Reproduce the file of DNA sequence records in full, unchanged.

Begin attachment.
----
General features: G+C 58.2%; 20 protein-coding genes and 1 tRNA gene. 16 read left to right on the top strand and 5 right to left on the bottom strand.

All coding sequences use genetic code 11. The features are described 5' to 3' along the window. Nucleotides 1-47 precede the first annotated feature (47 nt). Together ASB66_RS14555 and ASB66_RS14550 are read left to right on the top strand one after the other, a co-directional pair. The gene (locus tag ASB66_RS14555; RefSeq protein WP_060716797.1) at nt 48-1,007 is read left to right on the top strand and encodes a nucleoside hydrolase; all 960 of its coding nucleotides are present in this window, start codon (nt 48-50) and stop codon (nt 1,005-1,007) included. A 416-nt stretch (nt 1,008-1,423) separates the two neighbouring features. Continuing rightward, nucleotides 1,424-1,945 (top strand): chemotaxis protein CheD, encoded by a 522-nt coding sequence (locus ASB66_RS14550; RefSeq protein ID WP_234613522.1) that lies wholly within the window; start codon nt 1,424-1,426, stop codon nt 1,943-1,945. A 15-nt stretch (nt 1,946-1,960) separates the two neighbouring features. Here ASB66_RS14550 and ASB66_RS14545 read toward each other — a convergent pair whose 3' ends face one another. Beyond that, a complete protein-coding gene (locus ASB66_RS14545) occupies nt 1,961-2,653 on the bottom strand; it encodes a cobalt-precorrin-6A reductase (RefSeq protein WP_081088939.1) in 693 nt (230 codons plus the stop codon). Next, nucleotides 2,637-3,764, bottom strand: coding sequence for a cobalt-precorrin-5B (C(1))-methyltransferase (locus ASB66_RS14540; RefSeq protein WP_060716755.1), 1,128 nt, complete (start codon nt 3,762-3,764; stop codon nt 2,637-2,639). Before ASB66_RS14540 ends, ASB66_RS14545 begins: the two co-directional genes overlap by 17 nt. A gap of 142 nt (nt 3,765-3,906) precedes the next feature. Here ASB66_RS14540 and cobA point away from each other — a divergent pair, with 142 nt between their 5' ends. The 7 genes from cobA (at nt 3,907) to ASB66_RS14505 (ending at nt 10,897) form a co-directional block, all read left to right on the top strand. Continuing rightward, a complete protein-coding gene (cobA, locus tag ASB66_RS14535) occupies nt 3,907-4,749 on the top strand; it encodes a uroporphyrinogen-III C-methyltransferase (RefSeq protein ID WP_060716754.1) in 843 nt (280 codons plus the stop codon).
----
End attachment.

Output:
General features: G+C 58.2%; 20 protein-coding genes and 1 tRNA gene. 16 read left to right on the top strand and 5 right to left on the bottom strand.

All coding sequences use genetic code 11. The features are described 5' to 3' along the window. Nucleotides 1-47 precede the first annotated feature (47 nt). Together ASB66_RS14555 and ASB66_RS14550 are read left to right on the top strand one after the other, a co-directional pair. The gene (locus tag ASB66_RS14555; RefSeq protein WP_060716797.1) at nt 48-1,007 is read left to right on the top strand and encodes a nucleoside hydrolase; all 960 of its coding nucleotides are present in this window, start codon (nt 48-50) and stop codon (nt 1,005-1,007) included. A 416-nt stretch (nt 1,008-1,423) separates the two neighbouring features. Continuing rightward, nucleotides 1,424-1,945 (top strand): chemotaxis protein CheD, encoded by a 522-nt coding sequence (locus ASB66_RS14550; RefSeq protein ID WP_234613522.1) that lies wholly within the window; start codon nt 1,424-1,426, stop codon nt 1,943-1,945. A 15-nt stretch (nt 1,946-1,960) separates the two neighbouring features. Here ASB66_RS14550 and ASB66_RS14545 read toward each other — a convergent pair whose 3' ends face one another. Beyond that, a complete protein-coding gene (locus ASB66_RS14545) occupies nt 1,961-2,653 on the bottom strand; it encodes a cobalt-precorrin-6A reductase (RefSeq protein WP_081088939.1) in 693 nt (230 codons plus the stop codon). Next, nucleotides 2,637-3,764, bottom strand: coding sequence for a cobalt-precorrin-5B (C(1))-methyltransferase (locus ASB66_RS14540; RefSeq protein WP_060716755.1), 1,128 nt, complete (start codon nt 3,762-3,764; stop codon nt 2,637-2,639). Before ASB66_RS14540 ends, ASB66_RS14545 begins: the two co-directional genes overlap by 17 nt. A gap of 142 nt (nt 3,765-3,906) precedes the next feature. Here ASB66_RS14540 and cobA point away from each other — a divergent pair, with 142 nt between their 5' ends. The 7 genes from cobA (at nt 3,907) to ASB66_RS14505 (ending at nt 10,897) form a co-directional block, all read left to right on the top strand. Continuing rightward, a complete protein-coding gene (cobA, locus tag ASB66_RS14535) occupies nt 3,907-4,749 on the top strand; it encodes a uroporphyrinogen-III C-methyltransferase (RefSeq protein ID WP_060716754.1) in 843 nt (280 codons plus the stop codon).